Told To Drive When It's Obvious You're Too Tired.

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Wine Taster's Comment
member avatar

Guyjax,

I agree with you. In the end, the dispatcher did do the right thing!

Dispatcher:

Dispatcher, Fleet Manager, Driver Manager

The primary person a driver communicates with at his/her company. A dispatcher can play many roles, depending on the company's structure. Dispatchers may assign freight, file requests for home time, relay messages between the driver and management, inform customer service of any delays, change appointment times, and report information to the load planners.
Anchorman's Comment
member avatar

@Anchorman - priceless pic!!!! Love it!

I thought we were in one of those truck stop chapels for a minute. It is Sunday ya know...

HOS:

Hours Of Service

HOS refers to the logbook hours of service regulations.
6 string rhythm's Comment
member avatar

This video is certainly a lightening rod, galvanizing the opinions of drivers, would-be drivers, and other concerned folks. I took the time to watch it, twice. And I've read all the comments here. I also read a lot of the comments on his YouTube video - not surprisingly, he's garnered a lot of support.

Brett, I'm surprised by your reaction, although I understand it. You displayed a very admirable quality - the heart of a shepherd. I understand that you also have a bone to pick with the Modern American Worker - I share your sentiments. I deeply admire your passion to guide would-be truckers and protect the integrity of the industry. I realize you have dedicated a large part of your life to the industry, and you're still passionate about it. That's clear. I believe your motives are pure.

Some important observations. Nobody walks in that driver's shoes but that driver. Nobody knows how tired he was - all anybody else can do is speculate. Regardless if one believes he should or shouldn't be tired after the period of rest or downtime that he described, if he really was too tired to drive, nobody knows that besides him. Everybody agrees that you should never drive tired.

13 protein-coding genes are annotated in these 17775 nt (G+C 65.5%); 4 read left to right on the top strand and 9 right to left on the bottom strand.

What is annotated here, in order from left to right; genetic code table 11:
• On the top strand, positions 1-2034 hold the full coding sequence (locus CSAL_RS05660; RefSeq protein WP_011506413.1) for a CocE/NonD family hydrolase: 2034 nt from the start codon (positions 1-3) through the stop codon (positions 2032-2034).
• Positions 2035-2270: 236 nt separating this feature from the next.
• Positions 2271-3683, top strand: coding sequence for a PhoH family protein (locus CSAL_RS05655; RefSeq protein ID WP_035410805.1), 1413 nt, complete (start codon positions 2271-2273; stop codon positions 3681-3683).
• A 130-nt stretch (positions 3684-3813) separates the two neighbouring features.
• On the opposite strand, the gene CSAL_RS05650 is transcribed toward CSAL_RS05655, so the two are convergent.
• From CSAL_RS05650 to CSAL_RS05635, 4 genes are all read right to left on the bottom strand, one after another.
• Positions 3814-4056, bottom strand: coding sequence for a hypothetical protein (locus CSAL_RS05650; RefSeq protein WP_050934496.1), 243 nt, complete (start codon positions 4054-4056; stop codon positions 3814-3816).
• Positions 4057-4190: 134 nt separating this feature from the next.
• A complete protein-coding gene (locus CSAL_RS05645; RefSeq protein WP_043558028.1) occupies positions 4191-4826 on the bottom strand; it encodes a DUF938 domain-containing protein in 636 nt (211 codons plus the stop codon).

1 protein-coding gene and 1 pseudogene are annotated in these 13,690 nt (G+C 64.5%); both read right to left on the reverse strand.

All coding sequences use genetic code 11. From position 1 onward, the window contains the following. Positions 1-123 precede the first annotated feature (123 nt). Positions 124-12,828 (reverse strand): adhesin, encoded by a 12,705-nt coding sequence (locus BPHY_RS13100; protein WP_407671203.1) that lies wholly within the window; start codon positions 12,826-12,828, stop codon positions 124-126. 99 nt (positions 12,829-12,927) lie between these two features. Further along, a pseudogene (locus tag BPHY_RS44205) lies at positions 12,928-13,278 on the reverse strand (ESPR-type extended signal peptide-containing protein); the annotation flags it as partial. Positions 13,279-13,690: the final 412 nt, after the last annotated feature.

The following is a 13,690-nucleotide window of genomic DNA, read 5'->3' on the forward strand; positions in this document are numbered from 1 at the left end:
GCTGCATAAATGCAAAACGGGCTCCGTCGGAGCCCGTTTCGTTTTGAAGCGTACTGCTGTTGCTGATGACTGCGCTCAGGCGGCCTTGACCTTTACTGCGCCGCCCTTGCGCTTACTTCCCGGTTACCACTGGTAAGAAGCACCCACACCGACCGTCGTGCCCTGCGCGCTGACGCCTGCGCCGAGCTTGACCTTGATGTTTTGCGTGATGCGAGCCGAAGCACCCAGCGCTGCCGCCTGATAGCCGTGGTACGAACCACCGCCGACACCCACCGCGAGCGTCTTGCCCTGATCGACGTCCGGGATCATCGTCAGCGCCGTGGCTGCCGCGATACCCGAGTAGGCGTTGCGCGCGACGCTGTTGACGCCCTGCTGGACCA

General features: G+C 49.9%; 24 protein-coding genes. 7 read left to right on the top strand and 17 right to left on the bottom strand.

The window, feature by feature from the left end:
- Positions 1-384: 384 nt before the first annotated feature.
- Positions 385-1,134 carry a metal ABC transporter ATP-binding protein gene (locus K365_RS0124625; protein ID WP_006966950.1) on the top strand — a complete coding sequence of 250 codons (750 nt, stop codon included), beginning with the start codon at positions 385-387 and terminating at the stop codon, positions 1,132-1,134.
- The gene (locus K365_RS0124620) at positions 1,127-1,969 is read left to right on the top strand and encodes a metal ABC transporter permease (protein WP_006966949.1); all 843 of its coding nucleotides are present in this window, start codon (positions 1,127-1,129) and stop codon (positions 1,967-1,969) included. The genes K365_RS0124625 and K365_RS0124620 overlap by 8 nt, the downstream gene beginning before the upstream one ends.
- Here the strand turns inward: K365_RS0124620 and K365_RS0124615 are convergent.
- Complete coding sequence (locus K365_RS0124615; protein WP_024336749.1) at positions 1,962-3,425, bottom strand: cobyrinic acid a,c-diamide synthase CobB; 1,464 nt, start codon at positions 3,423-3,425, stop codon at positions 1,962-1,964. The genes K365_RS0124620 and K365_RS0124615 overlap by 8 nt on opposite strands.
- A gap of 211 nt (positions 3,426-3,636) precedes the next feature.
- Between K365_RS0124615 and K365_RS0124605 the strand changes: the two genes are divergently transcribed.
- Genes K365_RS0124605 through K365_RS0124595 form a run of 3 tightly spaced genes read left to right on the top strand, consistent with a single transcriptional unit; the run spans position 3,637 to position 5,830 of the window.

What I do not think he should have done was record that conversation without consent - that is actually illegal in some contexts of law. I don't know if what he did was illegal or not. It's arguably unethical. It also begs the questions that have already been asked:

How could he not drive and yet have the energy to concentrate on a recording? How much of this did he plan? What was his true motive on recording the conversation?

Just like the question on whether he was really too tired to drive safely, those other questions I posted above can only have answers based on speculation. This video is great for bringing awareness to an extremely important issue - driving while tired, and that it can be deadly. This video also puts this driver in the cross hairs, possibly could have legal ramifications for more than one party, and is an example of how it's not always a good thing to 'publish yourself' in this information age of ours. Contrary to the age old adage, not all press is good press.

Dm:

Dispatcher, Fleet Manager, Driver Manager

The primary person a driver communicates with at his/her company. A dispatcher can play many roles, depending on the company's structure. Dispatchers may assign freight, file requests for home time, relay messages between the driver and management, inform customer service of any delays, change appointment times, and report information to the load planners.